Nuclear engineering professor receives national 2020 Lewis F. Moody Award

Gabrielle Stewart
August 27, 2020

UNIVERSITY PARK, Pa. — Elia Merzari, associate professor of nuclear engineering in the Penn State College of Engineering, has been awarded the 2020 Lewis F. Moody Award by the fluid engineering division (FED) of the American Society of Mechanical Engineers (ASME). He and five co-authors were recognized for their paper on novel heat exchangers for potential use in nuclear reactors, published in the Journal of Fluids Engineering. They were honored in a virtual ceremony at the ASME Fluids Engineering Division Summer Meeting (FEDSM) on July 15. 

Portrait of a man in a suit and tie

Elia Merzari, associate professor of nuclear engineering and 2020 recipient of the Moody Award.

IMAGE: Penn State College of Engineering

The award is named in honor of the late Lewis F. Moody, a prominent engineer known for the eponymous Moody chart that predicts flow rate in a circular pipe, which has applications in fluid dynamics. Recipients, who must be ASME members, are awarded for completing an “outstanding original paper useful to the practice of mechanical engineering,” according to the ASME website. 

Submissions undergo a rigorous selection process including two committee peer reviews. The process can take up to two years. The paper, “Calculation of Friction Factors and Nusselt Numbers for Twisted Elliptical Tube Heat Exchangers using NEK5000,” was published in 2018. Merzari co-authored the paper during his time as a principal nuclear engineer at Argonne National Laboratory before moving to the Ken and Mary Alice Lindquist Department of Nuclear Engineering at Penn State in 2019.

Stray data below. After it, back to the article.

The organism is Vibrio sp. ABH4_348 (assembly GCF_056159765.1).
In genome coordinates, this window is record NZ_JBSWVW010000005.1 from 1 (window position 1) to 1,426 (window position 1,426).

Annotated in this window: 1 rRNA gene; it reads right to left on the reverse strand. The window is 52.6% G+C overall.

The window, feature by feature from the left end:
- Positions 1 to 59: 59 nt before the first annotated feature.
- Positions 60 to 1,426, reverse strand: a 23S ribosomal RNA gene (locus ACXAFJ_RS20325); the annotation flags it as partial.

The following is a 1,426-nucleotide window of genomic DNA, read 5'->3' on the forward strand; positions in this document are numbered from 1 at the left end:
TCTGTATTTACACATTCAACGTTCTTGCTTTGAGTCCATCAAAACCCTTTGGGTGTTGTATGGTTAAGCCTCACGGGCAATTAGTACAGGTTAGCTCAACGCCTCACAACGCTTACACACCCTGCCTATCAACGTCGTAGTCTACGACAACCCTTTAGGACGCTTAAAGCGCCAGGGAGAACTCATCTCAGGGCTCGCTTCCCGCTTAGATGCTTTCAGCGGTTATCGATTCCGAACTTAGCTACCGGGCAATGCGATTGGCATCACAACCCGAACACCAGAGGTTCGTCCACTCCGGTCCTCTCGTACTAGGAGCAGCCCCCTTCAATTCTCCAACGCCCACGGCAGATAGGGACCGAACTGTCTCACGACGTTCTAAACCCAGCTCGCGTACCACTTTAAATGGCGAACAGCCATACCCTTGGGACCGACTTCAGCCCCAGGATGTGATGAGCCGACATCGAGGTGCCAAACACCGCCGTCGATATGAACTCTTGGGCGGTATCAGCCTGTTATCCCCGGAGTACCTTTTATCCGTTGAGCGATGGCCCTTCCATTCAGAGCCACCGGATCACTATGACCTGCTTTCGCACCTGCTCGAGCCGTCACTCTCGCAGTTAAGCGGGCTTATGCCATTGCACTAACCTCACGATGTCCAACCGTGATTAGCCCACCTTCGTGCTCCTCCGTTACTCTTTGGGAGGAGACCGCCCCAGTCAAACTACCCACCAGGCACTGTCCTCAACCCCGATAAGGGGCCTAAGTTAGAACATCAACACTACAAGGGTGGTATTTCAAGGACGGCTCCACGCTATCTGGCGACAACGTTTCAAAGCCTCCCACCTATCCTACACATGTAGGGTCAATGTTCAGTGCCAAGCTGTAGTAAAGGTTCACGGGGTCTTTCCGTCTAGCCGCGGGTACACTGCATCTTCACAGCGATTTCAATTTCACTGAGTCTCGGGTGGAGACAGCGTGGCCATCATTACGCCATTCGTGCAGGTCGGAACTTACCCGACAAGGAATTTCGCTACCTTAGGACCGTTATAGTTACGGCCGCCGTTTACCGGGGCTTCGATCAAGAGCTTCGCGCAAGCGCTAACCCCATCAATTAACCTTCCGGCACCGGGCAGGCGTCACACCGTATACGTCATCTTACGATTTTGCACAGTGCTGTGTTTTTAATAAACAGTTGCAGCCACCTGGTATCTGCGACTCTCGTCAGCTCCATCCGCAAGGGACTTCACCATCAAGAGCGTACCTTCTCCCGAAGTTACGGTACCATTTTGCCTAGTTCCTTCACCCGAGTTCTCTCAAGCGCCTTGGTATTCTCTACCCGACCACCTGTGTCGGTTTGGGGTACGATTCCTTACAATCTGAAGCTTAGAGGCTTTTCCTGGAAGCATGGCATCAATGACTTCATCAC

In the paper, Merzari and his co-authors examined novel twisted tube heat exchangers for potential use in molten salt nuclear reactors. Using high-fidelity, or more realistic, computer simulations of turbulence, the authors predicted the heat transfer and fluid flow behavior of the heat exchangers. The predictions closely matched experimental data, demonstrating that high-fidelity software can be used to investigate and improve complex heat exchanger designs. The researchers also explored the design parameters and layouts of the heat exchangers, pointing out deficiencies in existing correlations and recommending best practices for modeling and simulations of these devices.

“Cooperation between industry and national labs made the paper possible,” Merzari said. “Our paper demonstrates what research should be: a process of collaboration.”

Merzari has contributed to more than 200 publications. He is a postdoctoral fellow of the Tokyo Institute of Technology. He has received the Landis Young Member Engineering Achievement Award, the George Westinghouse Silver Medal, the HPC Innovation Excellence Award, the NURETH-16 Best Paper Award and numerous other accolades.

Victor Coppo, Merzari’s doctoral student, was also honored by FED with the distinction of graduate student scholar. The program provides support for selected graduate students through mentorship, a travel scholarship for presenting their papers at the upcoming FEDSM and opportunities to coordinate FED events and outreach.

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Last Updated August 27, 2020